Murray just wrapped the Ted Melfi-directed St. Vincent De Van Nuys, as well as the George Clooney-directed Monuments Men, and the Wes Anderson-directed The Grand Budapest Hotel. He’s part of the cast of Cameron Crowe’s film as well. He’s lawyered by David Nochimson.

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QED Sets Bill Murray For Barry Levinson-Directed ‘Rock The Kasbah’

By | Tuesday September 3, 2013 @ 12:24pm PDT
Mike Fleming

BREAKING: Bill Murray will star in Rock The Kasbah, with Barry Levinson directing a script by Mitch Glazer. The film is being backed and produced by QED’s Bill Block, Venture Forth’s Jacob Pechenik and Shangri-La Entertainment’s Steve Bing. They will shop the film to international distribs at Toronto. Pic tells the story of a burned-out music manager who goes to Afghanistan on the USO tour with his last remaining client. When he finds himself abandoned, penniless and without his passport, he discovers a young girl with an extraordinary voice, who stows away with him back to Kabul to compete on the popular television show, The Afghan Star, Afghanistan’s equivalent of American Idol. “Bill Murray and Barry Levinson are the perfect team to capture the lunacy, heartbreak and hope of this story. I’m ecstatic,” said Glazer. Levinson is repped by ICM Partners, Elaine Goldsmith Thomas and Barry Hirsch. Glazer is repped by WME and Melanie Cook.

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Bill Murray Channels Liberace For 20th Anniversary Of ‘Letterman’ On CBS: Video

By | Thursday August 29, 2013 @ 2:48pm PDT

Twenty years ago tomorrow, Bill Murray was David Letterman‘s first guest as the late-night host moved to CBS after 11 years on NBC. On August 30, 1993, Murray was promoting Groundhog Day and spray-painted “DAVE” on Letterman’s desk to christen Late Show With David Letterman. Tonight, the actor and SNL vet arrives on the Ed Sullivan Theatre stage in a Rolls, sporting a Liberace getup complete with cape and poodle. Here’s a clip:

Related: Bill Murray To Celebrate David Letterman’s 20 Years On CBS

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Bill Murray To Celebrate David Letterman’s 20 Years On CBS

By | Monday August 26, 2013 @ 8:07am PDT

Bill Murray, the first guest on David Letterman’s Late Show when it premiered on CBS August 30, 1993, will visit the show to celebrate its 20 years on the network Thursday. It’ll be a nice break for the media from The Summer of Jay Leno, as the NBC late-night host continues to dominate in the demo this summer while taking his last last lap before being replaced — again — on The Tonight Show — this time by Jimmy Fallon. Murray also was Letterman’s first guest on Late Night when it debuted on NBC in 1982 — making Letterman the longest-running late-night TV host in history at 31 years and counting.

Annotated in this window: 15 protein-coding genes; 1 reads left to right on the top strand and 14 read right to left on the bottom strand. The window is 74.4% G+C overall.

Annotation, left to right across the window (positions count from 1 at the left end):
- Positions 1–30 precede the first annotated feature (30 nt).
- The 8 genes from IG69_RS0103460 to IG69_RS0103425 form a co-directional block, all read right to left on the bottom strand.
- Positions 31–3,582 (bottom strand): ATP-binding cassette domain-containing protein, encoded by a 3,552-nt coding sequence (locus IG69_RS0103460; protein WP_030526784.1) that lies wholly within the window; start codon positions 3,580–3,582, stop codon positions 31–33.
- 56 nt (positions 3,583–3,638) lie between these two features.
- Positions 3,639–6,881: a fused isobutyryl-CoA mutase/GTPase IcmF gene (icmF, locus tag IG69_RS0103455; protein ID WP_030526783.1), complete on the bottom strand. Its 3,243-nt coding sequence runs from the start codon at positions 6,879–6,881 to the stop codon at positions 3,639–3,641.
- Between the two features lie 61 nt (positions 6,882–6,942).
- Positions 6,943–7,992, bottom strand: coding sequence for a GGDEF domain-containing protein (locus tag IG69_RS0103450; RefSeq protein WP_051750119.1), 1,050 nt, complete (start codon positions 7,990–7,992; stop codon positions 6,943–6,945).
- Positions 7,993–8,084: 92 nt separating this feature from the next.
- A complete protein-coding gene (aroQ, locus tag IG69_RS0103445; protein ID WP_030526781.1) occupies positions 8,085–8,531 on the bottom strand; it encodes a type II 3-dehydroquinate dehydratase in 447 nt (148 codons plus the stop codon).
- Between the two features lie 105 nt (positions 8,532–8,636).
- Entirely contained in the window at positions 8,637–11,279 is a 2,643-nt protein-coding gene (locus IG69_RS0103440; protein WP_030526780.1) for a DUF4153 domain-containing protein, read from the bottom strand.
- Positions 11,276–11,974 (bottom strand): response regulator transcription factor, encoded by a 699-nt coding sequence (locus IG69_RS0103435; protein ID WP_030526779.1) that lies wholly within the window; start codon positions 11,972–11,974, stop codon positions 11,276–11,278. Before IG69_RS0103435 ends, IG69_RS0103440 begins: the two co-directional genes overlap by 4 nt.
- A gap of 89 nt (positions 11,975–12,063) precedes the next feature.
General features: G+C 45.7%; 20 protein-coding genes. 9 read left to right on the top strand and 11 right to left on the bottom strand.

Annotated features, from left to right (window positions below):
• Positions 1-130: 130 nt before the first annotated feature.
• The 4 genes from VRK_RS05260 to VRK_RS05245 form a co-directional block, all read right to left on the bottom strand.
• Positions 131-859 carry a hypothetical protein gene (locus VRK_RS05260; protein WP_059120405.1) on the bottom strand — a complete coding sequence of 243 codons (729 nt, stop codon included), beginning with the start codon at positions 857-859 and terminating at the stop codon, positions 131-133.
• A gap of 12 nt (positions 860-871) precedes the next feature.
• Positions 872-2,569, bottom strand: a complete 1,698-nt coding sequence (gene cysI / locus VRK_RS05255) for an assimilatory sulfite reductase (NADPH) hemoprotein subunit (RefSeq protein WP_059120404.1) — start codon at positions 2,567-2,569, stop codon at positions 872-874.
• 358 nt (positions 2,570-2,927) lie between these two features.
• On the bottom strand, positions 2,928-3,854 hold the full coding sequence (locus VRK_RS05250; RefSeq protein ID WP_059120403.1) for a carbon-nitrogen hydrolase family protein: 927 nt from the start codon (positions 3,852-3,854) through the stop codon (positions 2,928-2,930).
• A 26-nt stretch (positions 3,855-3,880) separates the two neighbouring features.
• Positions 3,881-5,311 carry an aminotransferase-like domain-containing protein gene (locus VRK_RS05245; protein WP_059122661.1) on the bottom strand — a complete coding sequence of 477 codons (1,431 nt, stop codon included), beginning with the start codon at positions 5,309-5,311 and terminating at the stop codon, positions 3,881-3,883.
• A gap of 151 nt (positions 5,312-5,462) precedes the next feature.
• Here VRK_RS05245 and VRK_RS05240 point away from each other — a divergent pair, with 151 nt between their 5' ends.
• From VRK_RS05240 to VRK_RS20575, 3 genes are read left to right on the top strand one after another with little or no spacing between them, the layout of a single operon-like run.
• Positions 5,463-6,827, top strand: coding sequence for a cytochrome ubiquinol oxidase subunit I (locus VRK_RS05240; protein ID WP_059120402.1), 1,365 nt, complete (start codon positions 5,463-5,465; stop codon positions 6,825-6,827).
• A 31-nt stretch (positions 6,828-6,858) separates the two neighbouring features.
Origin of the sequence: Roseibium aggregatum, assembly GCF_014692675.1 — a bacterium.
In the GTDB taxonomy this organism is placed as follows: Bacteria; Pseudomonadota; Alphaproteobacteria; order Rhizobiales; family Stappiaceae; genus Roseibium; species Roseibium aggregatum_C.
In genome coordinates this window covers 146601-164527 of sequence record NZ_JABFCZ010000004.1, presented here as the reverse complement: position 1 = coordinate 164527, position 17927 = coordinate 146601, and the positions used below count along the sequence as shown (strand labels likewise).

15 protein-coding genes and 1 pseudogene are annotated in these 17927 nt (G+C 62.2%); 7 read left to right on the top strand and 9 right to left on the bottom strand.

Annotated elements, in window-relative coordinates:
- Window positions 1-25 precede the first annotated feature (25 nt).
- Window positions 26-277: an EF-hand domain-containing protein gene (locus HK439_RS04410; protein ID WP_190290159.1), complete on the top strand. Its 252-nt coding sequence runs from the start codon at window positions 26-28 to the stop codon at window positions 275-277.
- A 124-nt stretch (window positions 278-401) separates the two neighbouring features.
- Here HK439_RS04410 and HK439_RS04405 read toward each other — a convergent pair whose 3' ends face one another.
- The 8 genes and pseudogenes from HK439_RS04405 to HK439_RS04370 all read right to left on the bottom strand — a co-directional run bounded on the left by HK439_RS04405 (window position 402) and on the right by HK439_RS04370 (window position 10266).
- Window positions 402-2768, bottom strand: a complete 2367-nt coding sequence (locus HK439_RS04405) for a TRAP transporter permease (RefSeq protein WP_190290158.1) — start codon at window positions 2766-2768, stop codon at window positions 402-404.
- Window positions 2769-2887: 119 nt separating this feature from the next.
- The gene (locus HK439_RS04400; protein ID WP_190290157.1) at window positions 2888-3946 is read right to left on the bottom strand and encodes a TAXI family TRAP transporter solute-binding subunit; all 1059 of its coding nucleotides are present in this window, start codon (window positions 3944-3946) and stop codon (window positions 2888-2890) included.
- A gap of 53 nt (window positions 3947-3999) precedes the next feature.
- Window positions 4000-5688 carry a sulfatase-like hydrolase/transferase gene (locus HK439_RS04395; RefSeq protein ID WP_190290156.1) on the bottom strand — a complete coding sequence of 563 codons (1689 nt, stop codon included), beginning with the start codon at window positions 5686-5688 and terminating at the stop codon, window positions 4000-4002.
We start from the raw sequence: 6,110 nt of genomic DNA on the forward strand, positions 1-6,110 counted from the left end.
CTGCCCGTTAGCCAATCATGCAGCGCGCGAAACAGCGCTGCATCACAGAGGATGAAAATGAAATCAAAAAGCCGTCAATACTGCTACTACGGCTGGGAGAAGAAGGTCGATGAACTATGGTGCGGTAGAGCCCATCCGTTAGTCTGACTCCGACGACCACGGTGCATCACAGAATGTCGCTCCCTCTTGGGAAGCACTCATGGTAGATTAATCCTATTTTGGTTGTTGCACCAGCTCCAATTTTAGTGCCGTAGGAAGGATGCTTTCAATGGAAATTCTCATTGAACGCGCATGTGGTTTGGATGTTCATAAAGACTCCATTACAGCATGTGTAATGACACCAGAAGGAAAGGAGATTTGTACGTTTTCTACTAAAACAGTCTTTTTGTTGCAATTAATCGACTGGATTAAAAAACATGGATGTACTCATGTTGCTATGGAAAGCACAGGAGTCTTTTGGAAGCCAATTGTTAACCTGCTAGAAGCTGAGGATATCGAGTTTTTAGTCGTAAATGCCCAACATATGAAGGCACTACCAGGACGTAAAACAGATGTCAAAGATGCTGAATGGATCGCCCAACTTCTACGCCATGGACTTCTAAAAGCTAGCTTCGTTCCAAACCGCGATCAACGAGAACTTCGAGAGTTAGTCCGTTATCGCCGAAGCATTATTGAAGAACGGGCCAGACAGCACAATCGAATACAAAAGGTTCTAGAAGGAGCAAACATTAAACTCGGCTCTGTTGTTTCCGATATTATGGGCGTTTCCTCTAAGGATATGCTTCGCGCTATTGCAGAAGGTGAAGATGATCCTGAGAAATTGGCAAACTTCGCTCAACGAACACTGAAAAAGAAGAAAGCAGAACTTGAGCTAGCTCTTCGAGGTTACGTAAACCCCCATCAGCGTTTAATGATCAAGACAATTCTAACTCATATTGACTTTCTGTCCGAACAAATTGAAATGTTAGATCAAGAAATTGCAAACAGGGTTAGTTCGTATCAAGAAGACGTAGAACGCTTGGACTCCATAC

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Naomi Watts To Join Bill Murray, Melissa McCarthy, Chris O’Dowd In ‘St. Vincent De Van Nuys’

Mike Fleming

EXCLUSIVE: Naomi Watts is in talks to star in St. Vincent De Van Nuys, the film that Ted Melfi will direct from his script for The Weinstein Company, Chernin Entertainment and Don Cheadle’s Crescendo. Watts will join Bill Murray, Melissa McCarthy and Chris O’Dowd. Watts will play a Russian prostitute who develops a close relationship with the title character (Murray), a cantankerous guy who becomes a chief influence on an angelic 12-year old boy whose hardworking single mother (McCarthy) foists child care duties on Murray’s character. The project, which Chernin Entertainment developed for two years with Melfi’s Black List script, has been compared to As Good As It Gets or even TWC’s recent Silver Linings Playbook for the way it mixes comedy and human pathos. Watts is coming off an Oscar-nominated performance in The Impossible. Every age appropriate hot actress in town chased this role. She’s repped by CAA and Untitled.

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Melissa McCarthy To Get Offer For Coveted Female Lead Opposite Bill Murray In ‘St. Vincent De Van Nuys’

Mike Fleming